Comparing Schedule Generation Schemes in Memetic Algorithms for the Job Shop Scheduling Problem with Sequence Dependent Setup Times

  • Miguel A. González
  • Camino R. Vela
  • María Sierra
  • Inés González
  • Ramiro Varela
Part of the Lecture Notes in Computer Science book series (LNCS, volume 4293)


The Job Shop Scheduling Problem with Sequence Dependent Setup Times (SDJSS) is an extension of the Job Shop Scheduling Problem (JSS) that has interested to researchers during the last years. In this paper we confront the SDJSS problem by means of a memetic algorithm. We study two schedule generation schemas that are extensions of the well known G&T algorithm for the JSS. We report results from an experimental study showing that the proposed approaches produce similar results and that both of them are more efficient than other genetic algorithm proposed in the literature.


Genetic Algorithm Local Search Setup Time Critical Path Memetic Algorithm 
These keywords were added by machine and not by the authors. This process is experimental and the keywords may be updated as the learning algorithm improves.


Unable to display preview. Download preview PDF.

Unable to display preview. Download preview PDF.


  1. 1.
    Artigues, C., Lopez, P., P.D., A.: Schedule generation schemes for the job shop problem with sequence-dependent setup times: Dominance properties and computational analysis. Annals of Operational Research 138, 21–52 (2005)Google Scholar
  2. 2.
    Bierwirth, C.: A Generalized Permutation Approach to Jobshop Scheduling with Genetic Algorithms. OR Spectrum 17, 87–92 (1995)zbMATHGoogle Scholar
  3. 3.
    Brucker, P., Jurisch, B., Sievers, B.: A branch and bound algorithm for the job-shop scheduling problem. Discrete Applied Mathematics 49, 107–127 (1994)zbMATHCrossRefMathSciNetGoogle Scholar
  4. 4.
    Brucker, P., Thiele, O.: A branch and bound method for the general-job shop problem with sequence-dependent setup times. Operations Research Spektrum 18, 145–161 (1996)zbMATHCrossRefMathSciNetGoogle Scholar
  5. 5.
    Brucker, P.: Scheduling Algorithm, 4th edn. Springer, Heidelberg (2004)Google Scholar
  6. 6.
    Carlier, J., Pinson, E.: Adjustment of heads and tails for the job-shop problem. European Journal of Operational Research 78, 146–161 (1994)zbMATHCrossRefGoogle Scholar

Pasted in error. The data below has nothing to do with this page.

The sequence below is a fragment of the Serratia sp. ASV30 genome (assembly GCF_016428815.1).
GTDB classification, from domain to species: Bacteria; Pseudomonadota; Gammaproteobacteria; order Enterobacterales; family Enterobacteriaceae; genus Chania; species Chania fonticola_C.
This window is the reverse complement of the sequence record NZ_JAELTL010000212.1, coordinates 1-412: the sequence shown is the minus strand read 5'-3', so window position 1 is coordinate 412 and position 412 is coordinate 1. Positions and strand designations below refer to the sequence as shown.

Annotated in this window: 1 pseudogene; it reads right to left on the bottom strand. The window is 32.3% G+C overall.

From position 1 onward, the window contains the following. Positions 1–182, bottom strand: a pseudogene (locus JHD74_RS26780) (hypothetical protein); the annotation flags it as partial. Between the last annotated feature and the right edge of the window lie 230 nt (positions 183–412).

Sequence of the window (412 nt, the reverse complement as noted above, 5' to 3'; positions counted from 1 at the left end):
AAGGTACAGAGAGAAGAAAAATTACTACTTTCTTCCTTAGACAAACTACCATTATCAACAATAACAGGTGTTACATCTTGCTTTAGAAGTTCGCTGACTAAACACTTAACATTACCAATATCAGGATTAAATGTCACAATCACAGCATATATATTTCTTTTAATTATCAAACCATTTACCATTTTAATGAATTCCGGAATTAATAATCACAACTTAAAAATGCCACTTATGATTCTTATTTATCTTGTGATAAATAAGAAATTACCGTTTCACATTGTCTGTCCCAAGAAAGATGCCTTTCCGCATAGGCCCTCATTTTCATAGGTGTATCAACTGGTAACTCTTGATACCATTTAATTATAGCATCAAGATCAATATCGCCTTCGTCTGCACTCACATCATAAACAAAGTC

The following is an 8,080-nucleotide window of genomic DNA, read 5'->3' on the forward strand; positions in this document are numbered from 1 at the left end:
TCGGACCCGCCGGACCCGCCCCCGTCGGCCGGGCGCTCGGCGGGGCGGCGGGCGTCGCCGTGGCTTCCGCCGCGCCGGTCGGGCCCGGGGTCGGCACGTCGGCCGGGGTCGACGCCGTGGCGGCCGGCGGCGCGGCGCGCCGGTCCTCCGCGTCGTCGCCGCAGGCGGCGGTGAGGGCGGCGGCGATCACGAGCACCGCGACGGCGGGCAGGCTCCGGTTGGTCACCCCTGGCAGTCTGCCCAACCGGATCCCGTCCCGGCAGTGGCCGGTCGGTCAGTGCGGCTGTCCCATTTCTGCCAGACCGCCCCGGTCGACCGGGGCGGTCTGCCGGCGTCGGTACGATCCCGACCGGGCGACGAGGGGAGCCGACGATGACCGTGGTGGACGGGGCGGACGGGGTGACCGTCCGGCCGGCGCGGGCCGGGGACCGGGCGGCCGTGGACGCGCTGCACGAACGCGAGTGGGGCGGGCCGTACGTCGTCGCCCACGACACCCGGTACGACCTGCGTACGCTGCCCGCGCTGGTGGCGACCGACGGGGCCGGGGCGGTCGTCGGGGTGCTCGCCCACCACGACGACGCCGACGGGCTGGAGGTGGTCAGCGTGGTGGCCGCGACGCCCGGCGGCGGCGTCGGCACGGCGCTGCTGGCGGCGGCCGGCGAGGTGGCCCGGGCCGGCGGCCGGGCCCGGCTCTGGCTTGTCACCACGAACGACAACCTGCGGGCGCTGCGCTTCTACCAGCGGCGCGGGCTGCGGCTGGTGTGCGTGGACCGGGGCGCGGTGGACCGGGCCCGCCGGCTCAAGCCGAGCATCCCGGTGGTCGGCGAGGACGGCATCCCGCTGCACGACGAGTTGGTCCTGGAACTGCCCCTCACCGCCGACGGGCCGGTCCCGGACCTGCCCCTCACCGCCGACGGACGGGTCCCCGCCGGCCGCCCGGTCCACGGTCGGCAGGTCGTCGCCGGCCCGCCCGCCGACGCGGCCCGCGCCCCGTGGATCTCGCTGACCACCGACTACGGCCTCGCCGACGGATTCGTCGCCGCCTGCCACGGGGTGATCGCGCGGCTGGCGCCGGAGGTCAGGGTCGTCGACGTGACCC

7. 7.
    Cheung, W., Zhou, H.: Using Genetic Algorithms and Heuristics for Job Shop Scheduling with Sequence-Dependent Setup Times. Annals of Operational Research 107, 65–81 (2001)zbMATHCrossRefMathSciNetGoogle Scholar
  8. 8.
    Dell Amico, M., Trubian, M.: Applying Tabu Search to the Job-shop Scheduling Problem. Annals of Operational Research 41, 231–252 (1993)zbMATHCrossRefGoogle Scholar
  9. 9.
    Giffler, B., Thomson, G.L.: Algorithms for Solving Production Scheduling Problems. Operations Reseach 8, 487–503 (1960)zbMATHCrossRefGoogle Scholar
  10. 10.
    González, M.A., Sierra, M.R., Vela, C.R., Varela, R.: Genetic Algorithms Hybridized with Greedy Algorithms and Local Search over the Spaces of Active and Semi-active Schedules. LNCS, Springer, Heidelberg (to appear, 2006)Google Scholar
  11. 11.
    González, M.A., Vela, C.R., Puente, J., Sierra, M.R., Varela, R.: Memetic Algorithms for the Job Shop Scheduling Problem with Sequence Dependent Setup Times. In: Proceedings of ECAI Workshop on Evolutionary Computation (to appear, 2006)Google Scholar
  12. 12.
    Mattfeld, D.C.: Evolutionary Search and the Job Shop. Investigations on Genetic Algorithms for Production Scheduling, November 1995. Springer, Heidelberg (1995)Google Scholar
  13. 13.
    Nowicki, E., Smutnicki, C.: A fast taboo search algorithm for the job shop problem. Management Science 42, 797–813 (1996)zbMATHCrossRefGoogle Scholar
  14. 14.
    Ovacik, I.M., Uzsoy, R.: Exploiting shop floors status information to schedule complex jobs. Operations Research Letters 14, 251–256 (1993)zbMATHCrossRefMathSciNetGoogle Scholar
  15. 15.
    Taillard, E.D.: Parallel Taboo Search Techniques for the Job Shop Scheduling Problem. ORSA Journal of Computing 6, 108–117 (1993)Google Scholar
  16. 16.
    Varela, R., Vela, C.R., Puente, J., Gmez, A.: A knowledge-based evolutionary strategy for scheduling problems with bottlenecks. European Journal of Operational Research 145, 57–71 (2003)zbMATHCrossRefMathSciNetGoogle Scholar
  17. 17.
    Varela, R., Serrano, D., Sierra, M.: New Codification Schemas for Scheduling with Genetic Algorithms. In: Mira, J., Álvarez, J.R. (eds.) IWINAC 2005. LNCS, vol. 3562, pp. 11–20. Springer, Heidelberg (2005)CrossRefGoogle Scholar
  18. 18.
    Zoghby, J., Barnes, J.W., Hasenbein, J.J.: Modeling the re-entrant job shop scheduling problem with setup for metaheuristic searches. European Journal of Operational Research 167, 336–348 (2005)zbMATHCrossRefMathSciNetGoogle Scholar

Copyright information

© Springer-Verlag Berlin Heidelberg 2006

Authors and Affiliations

  • Miguel A. González
    • 1
  • Camino R. Vela
    • 1
  • María Sierra
    • 1
  • Inés González
    • 1
  • Ramiro Varela
    • 1
  1. 1.Artificial Intelligence Center. Dep. of Computer ScienceUniversity of OviedoGijónSpain

Personalised recommendations